With all this freak weather about you'd think that having some portable music about would be a godsend – something to listen to when stuck on your roof or down at the school hall with all the other newly homeless. And it's easier to grab an iPod nano than your hi-fi and CD cabinet when the river banks burst.

Well, no. Now's the worst time to be pocketing an iPod, iPhone or Sony Walkman. It could even be the death of you.

A luckless Canadian jogger suffered wishbone-shaped chest and neck burns, ruptured eardrums and a broken jaw when lightning travelled through his music player's wires.

And this isn't the first time lightning has struck. Last year Colorado teen Jason Bunch ended up with similar injuries when lightning hit him as he was listening to his iPod while mowing the lawn.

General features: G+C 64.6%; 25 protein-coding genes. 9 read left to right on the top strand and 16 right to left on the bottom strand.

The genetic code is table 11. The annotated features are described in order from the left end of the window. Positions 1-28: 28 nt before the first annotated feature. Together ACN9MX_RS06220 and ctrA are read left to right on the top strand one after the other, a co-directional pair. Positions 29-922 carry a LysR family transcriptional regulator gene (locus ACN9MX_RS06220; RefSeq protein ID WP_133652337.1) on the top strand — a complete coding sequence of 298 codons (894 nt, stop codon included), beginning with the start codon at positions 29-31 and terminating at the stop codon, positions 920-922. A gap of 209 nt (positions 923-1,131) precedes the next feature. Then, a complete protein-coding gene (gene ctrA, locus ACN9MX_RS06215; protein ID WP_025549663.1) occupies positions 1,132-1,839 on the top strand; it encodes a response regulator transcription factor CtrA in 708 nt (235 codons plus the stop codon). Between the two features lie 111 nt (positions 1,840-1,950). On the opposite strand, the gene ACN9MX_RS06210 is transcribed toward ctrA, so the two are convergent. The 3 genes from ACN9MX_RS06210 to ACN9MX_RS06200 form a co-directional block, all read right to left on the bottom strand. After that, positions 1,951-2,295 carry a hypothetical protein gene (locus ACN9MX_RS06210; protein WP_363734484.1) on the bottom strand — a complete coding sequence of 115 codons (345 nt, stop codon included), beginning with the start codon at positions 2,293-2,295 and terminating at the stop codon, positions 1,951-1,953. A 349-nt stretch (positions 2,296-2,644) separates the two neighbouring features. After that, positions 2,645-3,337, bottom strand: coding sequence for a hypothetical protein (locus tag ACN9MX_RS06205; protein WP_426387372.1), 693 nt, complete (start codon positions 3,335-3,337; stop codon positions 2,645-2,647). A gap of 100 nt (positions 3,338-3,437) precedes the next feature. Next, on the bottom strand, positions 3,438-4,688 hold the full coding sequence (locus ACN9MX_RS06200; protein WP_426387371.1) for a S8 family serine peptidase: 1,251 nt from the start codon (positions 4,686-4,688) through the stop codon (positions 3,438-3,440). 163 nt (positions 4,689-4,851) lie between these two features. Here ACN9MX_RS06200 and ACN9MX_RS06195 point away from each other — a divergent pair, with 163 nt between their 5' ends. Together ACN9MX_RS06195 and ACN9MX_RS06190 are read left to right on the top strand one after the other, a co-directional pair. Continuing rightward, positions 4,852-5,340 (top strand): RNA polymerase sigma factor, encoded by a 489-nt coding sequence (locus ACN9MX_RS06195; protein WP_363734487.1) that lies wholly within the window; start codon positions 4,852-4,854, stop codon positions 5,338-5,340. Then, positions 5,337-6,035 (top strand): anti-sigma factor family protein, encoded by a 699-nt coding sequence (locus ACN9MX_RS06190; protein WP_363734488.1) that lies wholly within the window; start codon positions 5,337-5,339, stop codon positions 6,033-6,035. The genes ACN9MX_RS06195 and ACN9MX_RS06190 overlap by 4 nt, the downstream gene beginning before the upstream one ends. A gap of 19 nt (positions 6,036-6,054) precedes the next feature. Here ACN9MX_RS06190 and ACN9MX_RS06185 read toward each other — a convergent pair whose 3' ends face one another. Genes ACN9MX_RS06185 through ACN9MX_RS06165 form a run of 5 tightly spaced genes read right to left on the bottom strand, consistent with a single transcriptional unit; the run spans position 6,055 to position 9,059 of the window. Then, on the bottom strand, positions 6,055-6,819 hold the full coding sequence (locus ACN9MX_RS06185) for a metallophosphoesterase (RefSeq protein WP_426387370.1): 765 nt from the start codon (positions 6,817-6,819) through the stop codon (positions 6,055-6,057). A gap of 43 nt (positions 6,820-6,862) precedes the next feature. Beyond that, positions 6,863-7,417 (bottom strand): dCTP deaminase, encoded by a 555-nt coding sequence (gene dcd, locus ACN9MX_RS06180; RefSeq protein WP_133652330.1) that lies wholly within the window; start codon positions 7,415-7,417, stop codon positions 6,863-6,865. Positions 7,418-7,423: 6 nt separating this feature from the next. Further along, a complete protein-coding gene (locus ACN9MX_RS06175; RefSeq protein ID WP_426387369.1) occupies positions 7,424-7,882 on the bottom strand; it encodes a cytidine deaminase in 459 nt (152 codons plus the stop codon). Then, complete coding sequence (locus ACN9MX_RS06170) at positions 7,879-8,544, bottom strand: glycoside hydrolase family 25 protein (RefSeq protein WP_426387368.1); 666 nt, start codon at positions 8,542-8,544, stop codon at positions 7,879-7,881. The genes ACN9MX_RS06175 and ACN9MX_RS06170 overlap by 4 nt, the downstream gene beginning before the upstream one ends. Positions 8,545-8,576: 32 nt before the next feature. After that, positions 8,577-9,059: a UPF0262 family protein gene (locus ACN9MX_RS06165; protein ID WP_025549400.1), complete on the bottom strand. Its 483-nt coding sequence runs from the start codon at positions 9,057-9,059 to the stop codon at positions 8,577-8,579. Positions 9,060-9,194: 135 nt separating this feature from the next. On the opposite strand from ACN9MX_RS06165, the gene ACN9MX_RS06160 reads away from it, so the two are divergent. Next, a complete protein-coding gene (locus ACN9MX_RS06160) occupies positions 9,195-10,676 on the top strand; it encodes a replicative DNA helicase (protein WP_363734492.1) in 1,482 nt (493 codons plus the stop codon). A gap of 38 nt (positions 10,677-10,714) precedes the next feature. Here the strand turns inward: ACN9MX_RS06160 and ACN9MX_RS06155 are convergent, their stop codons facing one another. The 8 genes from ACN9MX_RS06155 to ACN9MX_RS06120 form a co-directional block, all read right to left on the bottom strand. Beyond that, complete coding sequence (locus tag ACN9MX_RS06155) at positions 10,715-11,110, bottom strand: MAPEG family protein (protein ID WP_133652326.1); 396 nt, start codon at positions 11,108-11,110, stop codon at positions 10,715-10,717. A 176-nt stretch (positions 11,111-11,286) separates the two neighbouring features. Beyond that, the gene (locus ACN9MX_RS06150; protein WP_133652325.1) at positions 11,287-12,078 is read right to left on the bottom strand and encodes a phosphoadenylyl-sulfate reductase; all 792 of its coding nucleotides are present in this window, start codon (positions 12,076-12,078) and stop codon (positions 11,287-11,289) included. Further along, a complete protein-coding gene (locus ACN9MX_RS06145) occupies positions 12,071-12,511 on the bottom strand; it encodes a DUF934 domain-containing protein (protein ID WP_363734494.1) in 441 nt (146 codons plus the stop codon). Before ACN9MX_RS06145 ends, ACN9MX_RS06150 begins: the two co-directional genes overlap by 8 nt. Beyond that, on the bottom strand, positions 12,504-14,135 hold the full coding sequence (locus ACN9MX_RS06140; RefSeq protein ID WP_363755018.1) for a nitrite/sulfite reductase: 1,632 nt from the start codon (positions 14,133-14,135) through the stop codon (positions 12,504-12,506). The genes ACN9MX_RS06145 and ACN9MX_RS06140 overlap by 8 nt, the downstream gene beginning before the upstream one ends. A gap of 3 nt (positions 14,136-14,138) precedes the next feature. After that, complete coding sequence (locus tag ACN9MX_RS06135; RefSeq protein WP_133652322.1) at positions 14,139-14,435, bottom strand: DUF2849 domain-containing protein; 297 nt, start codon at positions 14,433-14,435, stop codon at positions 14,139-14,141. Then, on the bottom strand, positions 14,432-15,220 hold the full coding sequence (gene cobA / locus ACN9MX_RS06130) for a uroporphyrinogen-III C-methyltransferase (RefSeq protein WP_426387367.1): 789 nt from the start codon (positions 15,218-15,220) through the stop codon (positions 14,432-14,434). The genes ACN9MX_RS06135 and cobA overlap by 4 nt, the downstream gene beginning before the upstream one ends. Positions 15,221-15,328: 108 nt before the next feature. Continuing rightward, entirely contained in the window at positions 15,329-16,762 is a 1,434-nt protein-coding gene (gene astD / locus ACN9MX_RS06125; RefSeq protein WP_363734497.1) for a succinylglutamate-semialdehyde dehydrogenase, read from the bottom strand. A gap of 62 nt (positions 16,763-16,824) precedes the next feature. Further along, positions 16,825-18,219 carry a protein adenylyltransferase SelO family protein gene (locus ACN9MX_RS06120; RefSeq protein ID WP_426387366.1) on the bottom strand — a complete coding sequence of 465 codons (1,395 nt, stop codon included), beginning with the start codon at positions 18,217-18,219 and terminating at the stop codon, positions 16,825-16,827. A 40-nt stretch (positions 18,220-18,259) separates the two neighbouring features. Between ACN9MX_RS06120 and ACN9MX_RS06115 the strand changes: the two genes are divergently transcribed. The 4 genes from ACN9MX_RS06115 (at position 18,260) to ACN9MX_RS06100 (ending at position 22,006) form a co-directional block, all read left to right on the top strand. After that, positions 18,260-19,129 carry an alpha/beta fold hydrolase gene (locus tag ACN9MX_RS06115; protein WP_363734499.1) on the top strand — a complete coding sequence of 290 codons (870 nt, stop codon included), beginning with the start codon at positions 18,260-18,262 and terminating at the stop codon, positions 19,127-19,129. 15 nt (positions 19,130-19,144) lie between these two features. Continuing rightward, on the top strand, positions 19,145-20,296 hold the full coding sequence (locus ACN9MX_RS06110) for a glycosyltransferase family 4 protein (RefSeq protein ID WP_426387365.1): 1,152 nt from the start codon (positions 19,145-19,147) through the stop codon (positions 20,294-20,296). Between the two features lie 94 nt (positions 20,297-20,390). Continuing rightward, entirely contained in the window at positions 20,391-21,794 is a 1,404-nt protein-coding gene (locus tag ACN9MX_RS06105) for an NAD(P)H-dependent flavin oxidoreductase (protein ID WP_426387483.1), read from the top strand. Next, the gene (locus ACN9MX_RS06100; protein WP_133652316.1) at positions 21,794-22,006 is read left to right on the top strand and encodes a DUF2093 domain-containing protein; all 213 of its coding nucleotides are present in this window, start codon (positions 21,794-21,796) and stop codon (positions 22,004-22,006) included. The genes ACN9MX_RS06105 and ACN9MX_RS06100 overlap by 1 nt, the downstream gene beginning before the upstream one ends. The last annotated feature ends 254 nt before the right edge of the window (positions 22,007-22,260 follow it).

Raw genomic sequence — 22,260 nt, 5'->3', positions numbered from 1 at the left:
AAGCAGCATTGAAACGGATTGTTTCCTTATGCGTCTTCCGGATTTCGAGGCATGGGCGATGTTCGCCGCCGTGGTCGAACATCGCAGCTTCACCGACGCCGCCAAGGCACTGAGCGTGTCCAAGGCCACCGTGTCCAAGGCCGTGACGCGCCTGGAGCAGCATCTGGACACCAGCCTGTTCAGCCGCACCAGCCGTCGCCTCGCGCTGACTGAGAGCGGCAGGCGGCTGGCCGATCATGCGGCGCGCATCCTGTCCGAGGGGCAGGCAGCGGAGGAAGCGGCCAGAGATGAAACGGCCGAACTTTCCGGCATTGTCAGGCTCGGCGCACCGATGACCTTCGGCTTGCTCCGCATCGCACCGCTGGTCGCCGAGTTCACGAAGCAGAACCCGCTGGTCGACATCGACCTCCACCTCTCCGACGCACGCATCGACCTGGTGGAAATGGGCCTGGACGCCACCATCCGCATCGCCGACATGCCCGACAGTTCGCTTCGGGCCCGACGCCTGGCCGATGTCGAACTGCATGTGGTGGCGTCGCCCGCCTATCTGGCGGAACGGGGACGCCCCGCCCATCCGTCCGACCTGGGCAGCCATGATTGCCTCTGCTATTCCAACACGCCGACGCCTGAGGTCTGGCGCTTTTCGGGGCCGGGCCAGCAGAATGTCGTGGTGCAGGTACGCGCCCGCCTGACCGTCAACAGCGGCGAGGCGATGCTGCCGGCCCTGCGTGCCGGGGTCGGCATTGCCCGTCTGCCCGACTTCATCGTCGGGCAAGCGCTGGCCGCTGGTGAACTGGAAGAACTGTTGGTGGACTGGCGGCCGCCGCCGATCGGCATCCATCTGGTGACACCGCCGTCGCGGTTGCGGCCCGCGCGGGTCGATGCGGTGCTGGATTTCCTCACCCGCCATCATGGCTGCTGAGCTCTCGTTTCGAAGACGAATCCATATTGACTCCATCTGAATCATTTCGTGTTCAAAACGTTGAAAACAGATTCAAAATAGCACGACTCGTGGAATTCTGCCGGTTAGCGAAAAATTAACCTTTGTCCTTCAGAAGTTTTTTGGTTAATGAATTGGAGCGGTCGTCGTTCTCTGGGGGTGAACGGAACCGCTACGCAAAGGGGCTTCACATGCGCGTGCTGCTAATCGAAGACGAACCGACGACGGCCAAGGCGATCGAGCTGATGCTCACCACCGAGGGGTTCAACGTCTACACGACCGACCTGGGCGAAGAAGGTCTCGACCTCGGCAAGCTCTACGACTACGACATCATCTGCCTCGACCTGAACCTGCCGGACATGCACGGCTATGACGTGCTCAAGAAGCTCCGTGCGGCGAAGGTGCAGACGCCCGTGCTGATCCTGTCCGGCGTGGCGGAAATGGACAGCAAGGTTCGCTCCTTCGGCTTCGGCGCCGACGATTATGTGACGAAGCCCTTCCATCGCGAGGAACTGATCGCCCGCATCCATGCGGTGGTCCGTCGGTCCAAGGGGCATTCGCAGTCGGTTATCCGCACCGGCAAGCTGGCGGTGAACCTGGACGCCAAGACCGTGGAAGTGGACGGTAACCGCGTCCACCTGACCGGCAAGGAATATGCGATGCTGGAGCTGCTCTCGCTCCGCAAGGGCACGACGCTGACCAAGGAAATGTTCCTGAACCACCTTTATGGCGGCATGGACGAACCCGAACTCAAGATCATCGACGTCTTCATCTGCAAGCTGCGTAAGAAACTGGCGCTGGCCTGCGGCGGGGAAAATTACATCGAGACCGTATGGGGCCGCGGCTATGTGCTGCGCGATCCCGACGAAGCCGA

ER docs have reported treating other patients with burns from freak accidents while using personal electronic devices such as beepers, music players and laptop computers outdoors during storms.

iPods and other such devices don't actually attract lightning like a tall tree or lightning rod does.

"It's going to hit where it's going to hit, but once it contacts metal, the metal conducts the electricity," said Dr Mary Ann Cooper, of University of Illinois Medical Center at Chicago, told the Chicago Tribune.

When lightning jumps from a nearby object to a person, it often flashes over the skin. But metal in electronic devices can cause contact burns and make the human damage much more painful.

Related news: iPod users warned on digital music risk